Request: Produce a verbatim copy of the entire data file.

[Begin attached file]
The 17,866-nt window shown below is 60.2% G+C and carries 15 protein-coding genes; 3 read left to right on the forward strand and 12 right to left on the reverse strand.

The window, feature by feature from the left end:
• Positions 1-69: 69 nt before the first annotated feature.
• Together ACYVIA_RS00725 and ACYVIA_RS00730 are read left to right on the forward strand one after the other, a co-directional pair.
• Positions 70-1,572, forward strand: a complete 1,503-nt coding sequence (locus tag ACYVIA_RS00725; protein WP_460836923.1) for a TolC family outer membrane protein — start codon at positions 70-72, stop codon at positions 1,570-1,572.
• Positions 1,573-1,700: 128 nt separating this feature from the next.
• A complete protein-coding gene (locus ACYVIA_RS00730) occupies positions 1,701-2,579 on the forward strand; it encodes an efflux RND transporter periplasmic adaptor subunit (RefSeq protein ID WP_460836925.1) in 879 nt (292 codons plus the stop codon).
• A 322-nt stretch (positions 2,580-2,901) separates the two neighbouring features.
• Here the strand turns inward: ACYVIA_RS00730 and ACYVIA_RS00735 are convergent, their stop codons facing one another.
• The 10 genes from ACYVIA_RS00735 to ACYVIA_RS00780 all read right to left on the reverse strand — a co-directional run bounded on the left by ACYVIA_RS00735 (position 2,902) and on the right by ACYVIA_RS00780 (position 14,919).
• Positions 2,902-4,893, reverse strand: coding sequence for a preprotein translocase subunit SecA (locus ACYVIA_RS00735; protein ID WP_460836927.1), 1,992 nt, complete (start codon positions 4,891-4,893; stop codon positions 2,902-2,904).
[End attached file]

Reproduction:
The 17,866-nt window shown below is 60.2% G+C and carries 15 protein-coding genes; 3 read left to right on the forward strand and 12 right to left on the reverse strand.

The window, feature by feature from the left end:
• Positions 1-69: 69 nt before the first annotated feature.
• Together ACYVIA_RS00725 and ACYVIA_RS00730 are read left to right on the forward strand one after the other, a co-directional pair.
• Positions 70-1,572, forward strand: a complete 1,503-nt coding sequence (locus tag ACYVIA_RS00725; protein WP_460836923.1) for a TolC family outer membrane protein — start codon at positions 70-72, stop codon at positions 1,570-1,572.
• Positions 1,573-1,700: 128 nt separating this feature from the next.
• A complete protein-coding gene (locus ACYVIA_RS00730) occupies positions 1,701-2,579 on the forward strand; it encodes an efflux RND transporter periplasmic adaptor subunit (RefSeq protein ID WP_460836925.1) in 879 nt (292 codons plus the stop codon).
• A 322-nt stretch (positions 2,580-2,901) separates the two neighbouring features.
• Here the strand turns inward: ACYVIA_RS00730 and ACYVIA_RS00735 are convergent, their stop codons facing one another.
• The 10 genes from ACYVIA_RS00735 to ACYVIA_RS00780 all read right to left on the reverse strand — a co-directional run bounded on the left by ACYVIA_RS00735 (position 2,902) and on the right by ACYVIA_RS00780 (position 14,919).
• Positions 2,902-4,893, reverse strand: coding sequence for a preprotein translocase subunit SecA (locus ACYVIA_RS00735; protein ID WP_460836927.1), 1,992 nt, complete (start codon positions 4,891-4,893; stop codon positions 2,902-2,904).